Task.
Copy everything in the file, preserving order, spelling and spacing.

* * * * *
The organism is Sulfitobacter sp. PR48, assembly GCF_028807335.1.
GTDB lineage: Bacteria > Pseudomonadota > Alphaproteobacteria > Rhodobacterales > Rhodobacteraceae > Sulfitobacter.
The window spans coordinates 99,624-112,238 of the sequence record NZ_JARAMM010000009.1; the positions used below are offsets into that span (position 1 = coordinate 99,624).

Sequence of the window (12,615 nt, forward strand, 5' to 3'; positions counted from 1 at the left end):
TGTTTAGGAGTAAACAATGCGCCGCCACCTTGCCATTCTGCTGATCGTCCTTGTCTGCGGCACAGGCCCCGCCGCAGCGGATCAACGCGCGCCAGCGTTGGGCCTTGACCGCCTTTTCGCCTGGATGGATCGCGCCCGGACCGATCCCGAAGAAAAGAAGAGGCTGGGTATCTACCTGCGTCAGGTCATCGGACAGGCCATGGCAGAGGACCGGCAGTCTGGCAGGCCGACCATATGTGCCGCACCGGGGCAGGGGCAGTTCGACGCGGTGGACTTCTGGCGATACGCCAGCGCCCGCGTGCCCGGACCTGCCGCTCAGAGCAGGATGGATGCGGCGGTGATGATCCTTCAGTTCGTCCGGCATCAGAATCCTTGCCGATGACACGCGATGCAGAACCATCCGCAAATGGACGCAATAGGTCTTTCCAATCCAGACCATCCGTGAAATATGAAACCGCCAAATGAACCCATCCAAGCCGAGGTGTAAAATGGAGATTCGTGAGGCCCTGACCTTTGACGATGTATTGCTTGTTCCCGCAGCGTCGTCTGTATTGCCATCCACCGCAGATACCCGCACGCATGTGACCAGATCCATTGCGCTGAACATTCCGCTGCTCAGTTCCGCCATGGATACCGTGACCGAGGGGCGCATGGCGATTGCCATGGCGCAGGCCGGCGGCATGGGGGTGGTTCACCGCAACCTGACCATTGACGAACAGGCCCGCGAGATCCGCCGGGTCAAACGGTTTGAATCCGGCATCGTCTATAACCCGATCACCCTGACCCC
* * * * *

The organism is Sulfitobacter sp. PR48, assembly GCF_028807335.1.
GTDB lineage: Bacteria > Pseudomonadota > Alphaproteobacteria > Rhodobacterales > Rhodobacteraceae > Sulfitobacter.
The window spans coordinates 99,624-112,238 of the sequence record NZ_JARAMM010000009.1; the positions used below are offsets into that span (position 1 = coordinate 99,624).

Sequence of the window (12,615 nt, forward strand, 5' to 3'; positions counted from 1 at the left end):
TGTTTAGGAGTAAACAATGCGCCGCCACCTTGCCATTCTGCTGATCGTCCTTGTCTGCGGCACAGGCCCCGCCGCAGCGGATCAACGCGCGCCAGCGTTGGGCCTTGACCGCCTTTTCGCCTGGATGGATCGCGCCCGGACCGATCCCGAAGAAAAGAAGAGGCTGGGTATCTACCTGCGTCAGGTCATCGGACAGGCCATGGCAGAGGACCGGCAGTCTGGCAGGCCGACCATATGTGCCGCACCGGGGCAGGGGCAGTTCGACGCGGTGGACTTCTGGCGATACGCCAGCGCCCGCGTGCCCGGACCTGCCGCTCAGAGCAGGATGGATGCGGCGGTGATGATCCTTCAGTTCGTCCGGCATCAGAATCCTTGCCGATGACACGCGATGCAGAACCATCCGCAAATGGACGCAATAGGTCTTTCCAATCCAGACCATCCGTGAAATATGAAACCGCCAAATGAACCCATCCAAGCCGAGGTGTAAAATGGAGATTCGTGAGGCCCTGACCTTTGACGATGTATTGCTTGTTCCCGCAGCGTCGTCTGTATTGCCATCCACCGCAGATACCCGCACGCATGTGACCAGATCCATTGCGCTGAACATTCCGCTGCTCAGTTCCGCCATGGATACCGTGACCGAGGGGCGCATGGCGATTGCCATGGCGCAGGCCGGCGGCATGGGGGTGGTTCACCGCAACCTGACCATTGACGAACAGGCCCGCGAGATCCGCCGGGTCAAACGGTTTGAATCCGGCATCGTCTATAACCCGATCACCCTGACCCC